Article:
What are the signs you are going blindé If you can't read street signs from thedistance you used to, you may be going blind. Or need glasses. How can I tell the differenceé If things get blurrier over time, you mightbe developing cataracts, as the outer layers of the eye become like scratched up glass.Or you're becoming nearsighted and farsighted as the lenses stiffen. I've never heard of having both nearsightednessand farsightedness in one person.
What do you think bifocals and trifocals treaté I'd like to know something that is a signof actual blindness, not needing glasses. If you've had a head injury or stroke andnow have part of the field of vision turn red or dark, get to a to check theretina. And get to an eye if you have floaters. What are floatersé If you have floating spots in your field ofvision, that is a possible sign of vision problems. It is serious if you have red visionor head pain at the same time.
Or it could be a sign of old age. Blurred vision, seeing colored rainbows andred eyes are signs of glaucoma. And glaucoma is one of the leading causes of blindness. I thought that could be treated with surgery. Surgery can ease the pressure in the eye.And they may give you medicine to treat the blood pressure and underlying cause. Diabetes. Diabetes is not glaucoma, but the deteriorationof the blood vessels that causes so many diabetics
to lose kidney function and their feet canleave them blind, too. Yet another reason to lay off the sweets andget up and get moving. Or at least manage your blood sugar properlyin old age. But if it saves your vision, eating almostanything is worth it. I never would have thought I'd want to seeoat bran and prunes as an old person.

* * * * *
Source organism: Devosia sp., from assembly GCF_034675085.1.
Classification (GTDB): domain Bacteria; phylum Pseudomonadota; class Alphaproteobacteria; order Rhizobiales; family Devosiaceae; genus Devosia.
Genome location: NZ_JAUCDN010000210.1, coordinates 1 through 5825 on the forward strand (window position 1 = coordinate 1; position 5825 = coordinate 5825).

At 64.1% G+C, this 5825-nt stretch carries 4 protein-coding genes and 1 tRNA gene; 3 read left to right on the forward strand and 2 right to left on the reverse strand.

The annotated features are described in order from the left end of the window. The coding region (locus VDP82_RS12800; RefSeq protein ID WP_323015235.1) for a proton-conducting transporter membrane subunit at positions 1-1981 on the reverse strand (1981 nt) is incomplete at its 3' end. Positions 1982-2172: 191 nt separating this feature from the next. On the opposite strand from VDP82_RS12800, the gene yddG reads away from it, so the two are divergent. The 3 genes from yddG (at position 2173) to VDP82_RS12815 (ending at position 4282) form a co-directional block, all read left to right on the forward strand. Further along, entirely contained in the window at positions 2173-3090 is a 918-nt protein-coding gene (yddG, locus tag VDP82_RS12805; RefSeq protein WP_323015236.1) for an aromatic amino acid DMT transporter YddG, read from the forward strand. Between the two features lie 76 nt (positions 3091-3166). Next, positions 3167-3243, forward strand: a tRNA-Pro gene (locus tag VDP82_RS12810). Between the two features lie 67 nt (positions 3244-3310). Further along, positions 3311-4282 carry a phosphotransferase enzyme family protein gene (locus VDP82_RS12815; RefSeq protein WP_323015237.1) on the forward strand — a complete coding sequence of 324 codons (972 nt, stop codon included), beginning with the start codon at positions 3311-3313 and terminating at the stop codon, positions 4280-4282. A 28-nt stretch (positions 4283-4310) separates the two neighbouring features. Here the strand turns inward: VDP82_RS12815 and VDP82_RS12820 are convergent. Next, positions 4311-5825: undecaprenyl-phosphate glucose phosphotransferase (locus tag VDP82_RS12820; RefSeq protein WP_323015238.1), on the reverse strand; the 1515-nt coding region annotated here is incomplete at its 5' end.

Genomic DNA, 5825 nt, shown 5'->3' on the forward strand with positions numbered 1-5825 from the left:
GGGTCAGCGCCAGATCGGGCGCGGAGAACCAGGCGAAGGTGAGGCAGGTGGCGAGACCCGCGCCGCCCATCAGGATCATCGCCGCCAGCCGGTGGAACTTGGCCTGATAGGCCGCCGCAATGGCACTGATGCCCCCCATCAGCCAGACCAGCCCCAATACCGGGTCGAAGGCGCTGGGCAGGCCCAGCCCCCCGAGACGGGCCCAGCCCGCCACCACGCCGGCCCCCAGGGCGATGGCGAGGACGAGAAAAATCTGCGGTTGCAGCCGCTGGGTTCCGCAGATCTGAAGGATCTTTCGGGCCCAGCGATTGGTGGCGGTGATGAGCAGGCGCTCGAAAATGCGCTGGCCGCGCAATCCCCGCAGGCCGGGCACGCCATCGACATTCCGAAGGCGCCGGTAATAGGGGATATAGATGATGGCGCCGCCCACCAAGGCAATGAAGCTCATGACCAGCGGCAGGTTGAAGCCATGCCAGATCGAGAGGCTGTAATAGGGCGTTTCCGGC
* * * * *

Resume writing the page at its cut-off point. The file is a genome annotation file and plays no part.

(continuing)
What are those floaty things in your eye Michael Mauser
Have you ever noticed something swimmingin your field of visioné It may look like a tiny wormor a transparent blob, and whenever you try to geta closer look, it disappears, only to reappearas soon as you shift your glance. But don't go rinsing out your eyes! What you are seeing is a common phenomenon known as a floater. The scientific name for these objectsis Muscae volitantes,
Latin for quot;flying flies,quot; and true to their name,they can be somewhat annoying. But they're not actually bugsor any kind of external objects at all. Rather, they exist inside your eyeball. Floaters may seem to be alive,since they move and change shape, but they are not alive. Floaters are tiny objectsthat cast shadows on the retina, the lightsensitive tissueat the back of your eye.
They might be bits of tissue, red blood cells, or clumps of protein. And because they're suspendedwithin the vitreous humor, the gellike liquidthat fills the inside of your eye, floaters drift alongwith your eye movements, and seem to bounce a littlewhen your eye stops. Floaters may be onlybarely distinguishable most of the time.
They become more visiblethe closer they are to the retina, just as holding your hand closerto a table with an overhead light will result in a moresharply defined shadow. And floaters are particularly noticeable when you are lookingat a uniform bright surface, like a blank computer screen, snow, or a clear sky,
where the consistency of the backgroundmakes them easier to distinguish. The brighter the light is,the more your pupil contracts. This has an effect similarto replacing a large diffuse light fixture with a single overhead light bulb, which also makesthe shadow appear clearer. There is another visual phenomenonthat looks similar to floaters but is in fact unrelated. If you've seen tiny dots of lightdarting about
when looking at a bright blue sky, you've experienced what is knownas the blue field entoptic phenomenon. In some ways,this is the opposite of seeing floaters. Here, you are not seeing shadows but little moving windowsletting light through to your retina. The windows are actually causedby white blood cells moving through the capillariesalong your retina's surface. These leukocytes can be so largethat they nearly fill a capillary